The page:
Now all we need is for these two in the same shot. Kim Fowley takes Jett to Rodney Bigenheimer's LA night club where all the British glam records are spun to maximise the chances of meeting a personality for the microphone of the new band that might start from the right spot. Cherrie is spotted swiftly spotted. Dakota Fanning is one shade of underage fragility in the thick pink light and one shade of nail tough survivor with a come-here-bugger-off glare beaming out over her unsipped cocktail. They hit it off in a tough exchange that takes the Runaways from being a flat biopic into a movie.

The first band practice with full complement is a constantly teetering racket. Cherie turns up with some middle of the road rubbish in mind that the girls in the caravan are only going to reject. School concert part two except this time Kim Fowley is ready to take the wheel and steer, bullying the beginnings of the vocal of Cherry Bomb out of Cherie and some 'tude out of the others. In a lot of films like this, his hectoring torrents might seem a little too scripted but a slight youtube acquaintance with the real man's style will correct that. Michael Shannon, rock-like and foghorn-voiced,  is a magister primus, all bronze sculpture and bellows but with wit and concentrated purpose. Check the actor out in Bug and Boardwalk Empire and watch his space.

A wild party/hype phone session later and the girls are on tour in Seedyville, USA where their absentee manager gets them a record contract and a tour of Japan. They're a hit, mobbed by schoolgirls in Tokyo, the teen rockstars are suddenly beseiged by fame, drugs, the press, and 24 room service. Cherrie is the star and the others are grumbling. She falls under the sludge tide of drugs and has to be carried hom in a body bag. Well, not quite but she's not quite well. The centre stops holding at a recording session and the band disintegrate. Joan Jett rises from the ashes a solo artist and reaps the wild whirl.

But enough plot, The Runaways works because its use of rock biopic cliches feels natural rather than contrived. The Cherry Bomb scene might seem a little too acted but it is being led by the overliving Fowley in full motivation mode. Joan Jett gets the idea for a hit song in the bath in an understated funny reference to Archimedes. Even Jett's lesbianism falls mercifully short of sensationalism. There does also seem to been some real thought put into the depiction of life in a rock band, famous or not, the politics, the boredom, the frustrations and strains. Perhaps the source materials and involvement of some of the real players worked this time (cif the Yoko-driven eulogy Imagine John Lennon released in the guise of a documentary). There's some tough stuff among the fantasy here.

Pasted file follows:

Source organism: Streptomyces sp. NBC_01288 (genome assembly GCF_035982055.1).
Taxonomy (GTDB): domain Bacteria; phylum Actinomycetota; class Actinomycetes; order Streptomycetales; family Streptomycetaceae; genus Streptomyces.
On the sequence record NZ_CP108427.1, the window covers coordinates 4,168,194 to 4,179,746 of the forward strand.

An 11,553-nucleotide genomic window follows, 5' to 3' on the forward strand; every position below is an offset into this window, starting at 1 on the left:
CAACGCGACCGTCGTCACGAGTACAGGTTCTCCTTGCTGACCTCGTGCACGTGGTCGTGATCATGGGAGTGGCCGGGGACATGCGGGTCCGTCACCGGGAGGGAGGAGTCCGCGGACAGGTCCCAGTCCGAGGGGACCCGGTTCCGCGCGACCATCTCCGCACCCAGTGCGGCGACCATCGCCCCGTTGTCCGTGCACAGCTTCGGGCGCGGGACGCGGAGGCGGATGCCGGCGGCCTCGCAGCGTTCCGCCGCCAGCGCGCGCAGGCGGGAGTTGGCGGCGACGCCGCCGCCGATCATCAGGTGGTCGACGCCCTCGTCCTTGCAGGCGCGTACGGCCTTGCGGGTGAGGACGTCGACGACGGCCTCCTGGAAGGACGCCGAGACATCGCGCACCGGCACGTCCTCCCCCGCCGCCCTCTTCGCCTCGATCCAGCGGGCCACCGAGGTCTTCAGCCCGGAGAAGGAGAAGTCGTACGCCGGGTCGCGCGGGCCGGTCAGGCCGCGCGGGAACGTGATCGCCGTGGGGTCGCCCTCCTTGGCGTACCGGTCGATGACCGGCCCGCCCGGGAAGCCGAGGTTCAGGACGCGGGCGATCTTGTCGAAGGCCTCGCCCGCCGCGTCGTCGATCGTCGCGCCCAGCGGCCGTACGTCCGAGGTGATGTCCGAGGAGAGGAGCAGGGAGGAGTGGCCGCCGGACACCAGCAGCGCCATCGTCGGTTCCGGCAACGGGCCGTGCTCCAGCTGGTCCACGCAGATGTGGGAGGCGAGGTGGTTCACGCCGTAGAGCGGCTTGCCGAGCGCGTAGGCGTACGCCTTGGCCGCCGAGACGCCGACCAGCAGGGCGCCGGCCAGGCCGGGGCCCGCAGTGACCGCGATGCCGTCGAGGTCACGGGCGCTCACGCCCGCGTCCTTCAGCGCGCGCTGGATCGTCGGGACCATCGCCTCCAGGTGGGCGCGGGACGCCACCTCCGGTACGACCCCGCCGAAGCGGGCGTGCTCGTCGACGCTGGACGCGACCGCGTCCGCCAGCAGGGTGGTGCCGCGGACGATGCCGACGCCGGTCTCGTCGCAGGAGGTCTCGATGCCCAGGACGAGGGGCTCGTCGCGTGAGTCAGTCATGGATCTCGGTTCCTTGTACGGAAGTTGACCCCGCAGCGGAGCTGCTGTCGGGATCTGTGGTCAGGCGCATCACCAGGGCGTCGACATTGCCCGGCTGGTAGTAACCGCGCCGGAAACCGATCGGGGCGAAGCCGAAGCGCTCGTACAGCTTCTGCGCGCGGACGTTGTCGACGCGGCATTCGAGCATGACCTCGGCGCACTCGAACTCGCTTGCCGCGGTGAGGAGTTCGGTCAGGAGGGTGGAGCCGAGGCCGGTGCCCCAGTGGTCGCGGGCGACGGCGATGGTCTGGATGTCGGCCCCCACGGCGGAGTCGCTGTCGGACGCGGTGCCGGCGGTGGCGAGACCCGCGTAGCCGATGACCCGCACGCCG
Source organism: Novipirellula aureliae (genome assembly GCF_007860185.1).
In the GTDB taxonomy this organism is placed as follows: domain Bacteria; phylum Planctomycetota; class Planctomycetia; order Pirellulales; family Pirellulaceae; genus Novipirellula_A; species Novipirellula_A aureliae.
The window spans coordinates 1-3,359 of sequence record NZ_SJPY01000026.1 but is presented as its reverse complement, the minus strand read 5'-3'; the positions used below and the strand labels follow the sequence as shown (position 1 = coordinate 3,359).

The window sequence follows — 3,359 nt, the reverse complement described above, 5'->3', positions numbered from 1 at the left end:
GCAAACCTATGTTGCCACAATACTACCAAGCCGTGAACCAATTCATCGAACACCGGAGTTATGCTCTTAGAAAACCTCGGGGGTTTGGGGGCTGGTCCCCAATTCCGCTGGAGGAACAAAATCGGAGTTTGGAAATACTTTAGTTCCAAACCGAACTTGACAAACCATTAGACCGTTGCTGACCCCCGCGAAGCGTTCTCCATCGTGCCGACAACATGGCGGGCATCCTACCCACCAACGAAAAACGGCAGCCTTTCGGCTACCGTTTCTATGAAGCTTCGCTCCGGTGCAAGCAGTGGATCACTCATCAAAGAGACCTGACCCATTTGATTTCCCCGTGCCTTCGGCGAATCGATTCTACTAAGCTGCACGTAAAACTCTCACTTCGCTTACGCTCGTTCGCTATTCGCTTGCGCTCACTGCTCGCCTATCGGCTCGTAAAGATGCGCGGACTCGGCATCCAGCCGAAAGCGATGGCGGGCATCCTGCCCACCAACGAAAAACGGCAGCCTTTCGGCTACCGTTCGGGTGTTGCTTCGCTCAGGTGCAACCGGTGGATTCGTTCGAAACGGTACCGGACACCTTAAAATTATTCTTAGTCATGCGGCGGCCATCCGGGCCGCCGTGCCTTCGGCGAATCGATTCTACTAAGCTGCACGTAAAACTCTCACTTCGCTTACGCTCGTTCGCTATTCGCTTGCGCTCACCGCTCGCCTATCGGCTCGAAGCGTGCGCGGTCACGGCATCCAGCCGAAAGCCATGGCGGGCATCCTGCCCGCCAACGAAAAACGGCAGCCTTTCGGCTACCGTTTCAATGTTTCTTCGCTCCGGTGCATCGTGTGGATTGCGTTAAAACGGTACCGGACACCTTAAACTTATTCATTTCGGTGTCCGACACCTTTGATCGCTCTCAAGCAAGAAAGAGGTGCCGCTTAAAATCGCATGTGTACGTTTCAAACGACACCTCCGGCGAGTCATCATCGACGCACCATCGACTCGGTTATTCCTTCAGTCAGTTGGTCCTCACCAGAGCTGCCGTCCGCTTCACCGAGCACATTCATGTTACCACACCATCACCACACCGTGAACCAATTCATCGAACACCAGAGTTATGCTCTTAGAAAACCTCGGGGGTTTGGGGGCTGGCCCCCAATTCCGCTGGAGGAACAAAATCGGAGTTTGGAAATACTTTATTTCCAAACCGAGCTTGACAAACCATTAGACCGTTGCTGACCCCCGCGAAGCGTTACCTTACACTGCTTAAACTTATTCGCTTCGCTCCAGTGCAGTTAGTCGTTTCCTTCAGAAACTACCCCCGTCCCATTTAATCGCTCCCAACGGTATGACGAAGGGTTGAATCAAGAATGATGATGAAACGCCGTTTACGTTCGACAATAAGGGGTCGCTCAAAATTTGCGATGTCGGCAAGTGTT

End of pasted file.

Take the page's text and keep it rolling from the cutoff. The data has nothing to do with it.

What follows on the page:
This and the constantly uncomfortable scenes of Currie's family life and the apparent decision to let the warts in the portrait reveal the beauty reminded me of no one so much as Paul Schrader. There is attention given to the practical day to day frustrations of having a dependent parent which appears in some very cold lines from Currie's sister who stayed behind to clean and feed the sick man in the room. I probably should go back and look at Schrader's Light of Day which features the real Joan Jett in the cast. I bet I'd find a good companion to The Runaways.

Top marks for going beyond mere effort and making a biopic that also feels like a feature film. Yes, The Runaways continued after Currie's departure but in the interests of telling the story as a movie (rather than trying to cram everything in) this uninteresting fact was swept away. Come on, you really care about that? Ok, give me a song title from that stage of the band. While you're at it tell me the title of either Doors albums made after Morrison's death (without googling).

The Runaways sits beside Control and Backbeat for my money. It even outdoes those two in avoiding the goofy rock biopic moments. One last thing. As with Control, the audio of the band on screen was recorded largely by the actors. Makes a difference.